by Luke Edmonson Published 01/12/2016
Photo Notes: Nikon D4, 24-70mm ISO 320, f9.0, 1/125 second, Available Light
Many a person can point to a particular moment that was pivotal in shifting the direction of their life. You might call it a 'watershed moment.' For my father, photographer David Edmonson, his most recent watershed moment began in the spring of 2012. To understand his perspective, let’s start with a brief history.
Photography has long been a part of our family's legacy. It started as my father and grandfather. Today it's the two of us. My dad honed his skills and built his roots over the past 40+ years of commercial photography shooting magazines, books, CD covers and annual reports. In the days of film, one of the crafts he perfected is in-camera artistry. Before the days of digital and Photoshop, anything you wanted to create in a photograph was done through building sets, lighting the scene and a single frame of film.
Over the past 15 years, we’ve also become known as wedding photographers locally and internationally. Because of our success shooting weddings, I suggested to my father that we should repurpose a substantial portion of our marketing dollars, typically spent on bridal magazines. I wanted him to have the freedom to expand his photographic horizons in whatever ways pleased him.
Needless to say, that got David’s wheels turning in all sorts of directions.
But he kept coming back to one idea in particular - creating work for himself. Dad began to envision bringing together themes and ideas from multiple artistic channels onto the photographic print as a form of storytelling on different levels. Yes, that sounds esoteric, but you’ll see how it works when you look at some examples.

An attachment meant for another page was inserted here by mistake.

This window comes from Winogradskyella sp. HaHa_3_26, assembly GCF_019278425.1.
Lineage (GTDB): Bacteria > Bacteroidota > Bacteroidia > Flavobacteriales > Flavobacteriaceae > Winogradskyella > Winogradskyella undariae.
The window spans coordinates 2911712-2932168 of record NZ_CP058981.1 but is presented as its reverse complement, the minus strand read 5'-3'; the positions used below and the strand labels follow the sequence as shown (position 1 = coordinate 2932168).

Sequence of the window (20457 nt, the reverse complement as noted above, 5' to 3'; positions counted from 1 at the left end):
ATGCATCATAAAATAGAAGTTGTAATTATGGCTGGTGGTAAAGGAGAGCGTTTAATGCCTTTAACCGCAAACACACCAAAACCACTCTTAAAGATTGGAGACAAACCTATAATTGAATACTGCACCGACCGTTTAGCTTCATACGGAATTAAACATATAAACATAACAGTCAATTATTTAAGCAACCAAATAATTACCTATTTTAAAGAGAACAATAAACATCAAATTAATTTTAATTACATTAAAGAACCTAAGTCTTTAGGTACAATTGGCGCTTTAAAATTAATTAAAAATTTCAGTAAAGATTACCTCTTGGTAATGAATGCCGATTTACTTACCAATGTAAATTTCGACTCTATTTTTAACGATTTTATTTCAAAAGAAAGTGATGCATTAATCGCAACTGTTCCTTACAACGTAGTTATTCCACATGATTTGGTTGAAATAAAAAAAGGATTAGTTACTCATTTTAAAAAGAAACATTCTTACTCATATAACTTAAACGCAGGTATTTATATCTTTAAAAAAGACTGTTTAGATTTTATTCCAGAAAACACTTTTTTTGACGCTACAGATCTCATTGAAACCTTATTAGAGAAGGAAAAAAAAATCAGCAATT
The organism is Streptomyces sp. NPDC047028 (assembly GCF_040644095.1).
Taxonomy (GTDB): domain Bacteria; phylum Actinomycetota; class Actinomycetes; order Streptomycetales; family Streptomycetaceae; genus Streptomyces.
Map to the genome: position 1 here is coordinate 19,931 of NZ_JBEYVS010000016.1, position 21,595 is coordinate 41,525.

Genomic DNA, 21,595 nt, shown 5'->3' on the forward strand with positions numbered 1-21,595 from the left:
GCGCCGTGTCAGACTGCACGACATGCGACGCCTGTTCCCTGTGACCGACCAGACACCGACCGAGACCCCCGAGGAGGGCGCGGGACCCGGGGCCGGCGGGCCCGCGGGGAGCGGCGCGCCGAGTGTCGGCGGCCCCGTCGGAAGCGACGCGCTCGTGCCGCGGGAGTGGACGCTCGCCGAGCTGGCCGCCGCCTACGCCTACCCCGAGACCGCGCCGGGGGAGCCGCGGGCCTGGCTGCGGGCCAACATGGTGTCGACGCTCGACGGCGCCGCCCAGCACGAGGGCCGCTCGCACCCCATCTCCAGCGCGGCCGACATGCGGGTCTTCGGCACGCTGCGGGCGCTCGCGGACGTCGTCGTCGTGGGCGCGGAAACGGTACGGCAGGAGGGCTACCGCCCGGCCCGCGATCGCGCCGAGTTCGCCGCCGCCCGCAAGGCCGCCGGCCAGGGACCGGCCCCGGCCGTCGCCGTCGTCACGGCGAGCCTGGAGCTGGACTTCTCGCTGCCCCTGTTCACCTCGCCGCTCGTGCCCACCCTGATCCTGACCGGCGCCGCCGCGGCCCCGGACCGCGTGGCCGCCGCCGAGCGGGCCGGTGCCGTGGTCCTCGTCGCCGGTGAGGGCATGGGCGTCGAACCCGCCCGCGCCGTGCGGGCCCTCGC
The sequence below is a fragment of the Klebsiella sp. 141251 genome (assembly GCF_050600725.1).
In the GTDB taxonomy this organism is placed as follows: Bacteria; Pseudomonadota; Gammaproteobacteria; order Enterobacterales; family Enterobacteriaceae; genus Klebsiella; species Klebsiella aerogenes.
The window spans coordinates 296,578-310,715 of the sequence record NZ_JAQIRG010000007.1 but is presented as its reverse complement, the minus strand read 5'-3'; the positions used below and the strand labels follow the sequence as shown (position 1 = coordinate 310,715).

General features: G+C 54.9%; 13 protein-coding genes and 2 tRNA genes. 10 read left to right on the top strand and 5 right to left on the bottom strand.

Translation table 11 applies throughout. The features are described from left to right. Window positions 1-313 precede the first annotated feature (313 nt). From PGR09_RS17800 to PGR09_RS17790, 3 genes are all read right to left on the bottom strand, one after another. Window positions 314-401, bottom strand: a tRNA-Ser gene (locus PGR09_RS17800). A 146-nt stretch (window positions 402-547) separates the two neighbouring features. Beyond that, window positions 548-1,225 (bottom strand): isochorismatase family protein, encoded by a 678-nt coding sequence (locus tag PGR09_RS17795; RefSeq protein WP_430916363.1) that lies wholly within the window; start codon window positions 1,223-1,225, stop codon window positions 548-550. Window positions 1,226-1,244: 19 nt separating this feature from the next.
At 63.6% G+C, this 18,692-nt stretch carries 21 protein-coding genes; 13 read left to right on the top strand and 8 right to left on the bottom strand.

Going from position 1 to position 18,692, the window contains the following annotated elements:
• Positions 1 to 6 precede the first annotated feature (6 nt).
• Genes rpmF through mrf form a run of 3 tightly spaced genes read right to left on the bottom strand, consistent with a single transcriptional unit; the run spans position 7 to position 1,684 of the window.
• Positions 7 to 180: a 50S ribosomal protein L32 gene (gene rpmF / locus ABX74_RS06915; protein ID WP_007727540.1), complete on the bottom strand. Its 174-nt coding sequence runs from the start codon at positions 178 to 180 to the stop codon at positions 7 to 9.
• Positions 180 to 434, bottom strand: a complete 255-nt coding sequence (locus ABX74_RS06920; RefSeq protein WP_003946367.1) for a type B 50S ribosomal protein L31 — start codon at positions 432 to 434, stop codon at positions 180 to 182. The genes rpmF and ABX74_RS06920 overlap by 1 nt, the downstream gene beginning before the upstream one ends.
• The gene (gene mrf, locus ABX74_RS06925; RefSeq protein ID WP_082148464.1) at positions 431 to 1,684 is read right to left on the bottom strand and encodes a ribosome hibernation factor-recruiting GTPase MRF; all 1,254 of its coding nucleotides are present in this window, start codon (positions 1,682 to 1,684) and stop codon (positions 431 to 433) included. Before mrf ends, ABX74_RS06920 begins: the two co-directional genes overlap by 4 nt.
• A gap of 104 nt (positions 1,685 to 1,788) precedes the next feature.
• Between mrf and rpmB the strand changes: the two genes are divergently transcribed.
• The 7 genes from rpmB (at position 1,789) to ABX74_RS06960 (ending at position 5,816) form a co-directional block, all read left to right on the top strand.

Literature, Photography, Family
The first opportunity naturally dropped into his lap - we were about to go to England for my sister's Sara’s wedding. While my father took many pictures of our family growing up, this seemed like the perfect occasion to capture a more creative portrait of my three sisters together.
Something where he could celebrate their youthful bond with each other as a family as they transitioned further into adulthood.
Sara is a devoted fan of author Jane Austen and infused her entire wedding with a Pride and Prejudice theme. Inspired by her idea, David purchased authentic antique accents, all dated around 1820, to lend a period look, including parasols, shawls, hats and a 100-year-old edition of Pride and Prejudice. The wedding venue was already the perfect location - Cowley Manor in the Cotswolds of Gloucestershire. David’s first attempt at his emerging vision is something cherished by our family.
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